woman MP's was 18, which meant 4.5%. Today,
unfortunately, this rate is much less than
before. However, Turkey has also seen Tansu
Ciller as the first woman Prime Minister.
Although men and
women are equal before the law, men are tolerated
in regard to adultery and women are more
advantageous in terms of working conditions.
A new law proposition
A package called
"Democratization of the family" is a
new law preposition awaiting parliamentary
discussion and enactment and it will include
changes in the position of women, some of which
are as follows:
cancellation of former obligatory
permission from their husbands for women
- Equality in
the case of adultery.
- In the case
of divorce, equality in the sharing of
belongings which were acquired after
Feminism in Turkey
|An important stage of feminism in
Turkey started in the 1980s and is different from
the previous stages because it was initiated by
women who spoke for themselves, rather than by
men who had manipulated the female image for
their own political agenda. At this stage of
feminism women spoke for themselves, beginning by
arguing the reality of their bodies and their
physical needs as opposed to the idealization and
the symbolization of the female body as used for
the national image.
Feminism strongly challenges the
image of some Turkish women as covered, almost
sexless beings and also as sacrificial mothers
who would do and endure anything for their
children and family.
To very briefly
summarize the position of women in Turkey today,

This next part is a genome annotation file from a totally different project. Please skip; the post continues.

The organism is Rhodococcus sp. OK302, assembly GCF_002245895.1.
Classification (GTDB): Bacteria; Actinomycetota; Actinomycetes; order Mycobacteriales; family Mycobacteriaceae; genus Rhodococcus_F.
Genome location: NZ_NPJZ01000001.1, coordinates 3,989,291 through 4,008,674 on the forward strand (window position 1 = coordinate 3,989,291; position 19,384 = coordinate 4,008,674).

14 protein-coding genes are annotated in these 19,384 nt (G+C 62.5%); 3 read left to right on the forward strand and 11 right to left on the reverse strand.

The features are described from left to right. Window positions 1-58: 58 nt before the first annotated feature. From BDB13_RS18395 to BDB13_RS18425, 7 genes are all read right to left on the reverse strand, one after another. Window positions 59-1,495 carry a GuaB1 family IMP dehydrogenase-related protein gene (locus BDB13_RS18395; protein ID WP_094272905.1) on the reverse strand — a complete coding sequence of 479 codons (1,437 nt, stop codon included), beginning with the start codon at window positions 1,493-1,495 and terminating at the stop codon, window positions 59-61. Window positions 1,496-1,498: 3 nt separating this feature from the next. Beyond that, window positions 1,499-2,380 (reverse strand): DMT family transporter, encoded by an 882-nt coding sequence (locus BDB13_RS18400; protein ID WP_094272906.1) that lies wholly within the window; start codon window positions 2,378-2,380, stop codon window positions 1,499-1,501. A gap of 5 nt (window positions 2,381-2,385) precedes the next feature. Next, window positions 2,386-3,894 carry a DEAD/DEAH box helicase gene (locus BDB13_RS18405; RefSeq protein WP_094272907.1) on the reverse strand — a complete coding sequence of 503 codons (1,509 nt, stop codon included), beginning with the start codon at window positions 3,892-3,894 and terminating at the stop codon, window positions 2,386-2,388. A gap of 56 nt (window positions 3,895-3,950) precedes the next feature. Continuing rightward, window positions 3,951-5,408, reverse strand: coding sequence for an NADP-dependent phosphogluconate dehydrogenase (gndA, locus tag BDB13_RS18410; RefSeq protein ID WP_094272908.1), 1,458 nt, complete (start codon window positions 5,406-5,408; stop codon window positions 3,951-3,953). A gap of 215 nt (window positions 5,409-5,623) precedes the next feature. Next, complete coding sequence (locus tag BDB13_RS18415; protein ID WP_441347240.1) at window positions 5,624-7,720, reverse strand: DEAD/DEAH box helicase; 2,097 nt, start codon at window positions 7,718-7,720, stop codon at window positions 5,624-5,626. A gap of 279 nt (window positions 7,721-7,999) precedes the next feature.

it can be said that unless you are a woman living
in a metropolitan city and financially
independent, life is still likely to be bound by
the customs of traditional family life.
MARRIAGE IN TURKEY
|In the traditional family, marriage
is still a family rather than a personal affair.
Marriages are not conducted by the imam anymore
as they were before the republic. By law they
have to be civil. Approximately 40% of marriages
are only civil, 50% are both civil and religious,
10% are only religious which means they are not
legal. Polygamy is very rare and only in some
villages with a rate of 3%.
It is legally forbidden to
marry before the age of 15 for women and 17 for
men. The average age for girls to marry is around
17-18. Early marriages are more frequent in rural
areas. For young men in big cities the problems
of receiving an education, military service and
acquiring a job are among the reasons that delay
|Bride and groom
in rural life
BIRTH IN TURKEY
The continuity of a family is
provided by children. With the development of
people's educational levels, the belief in the
continuity only being provided by sons is losing
the pregnancy of a new bride, an excitement among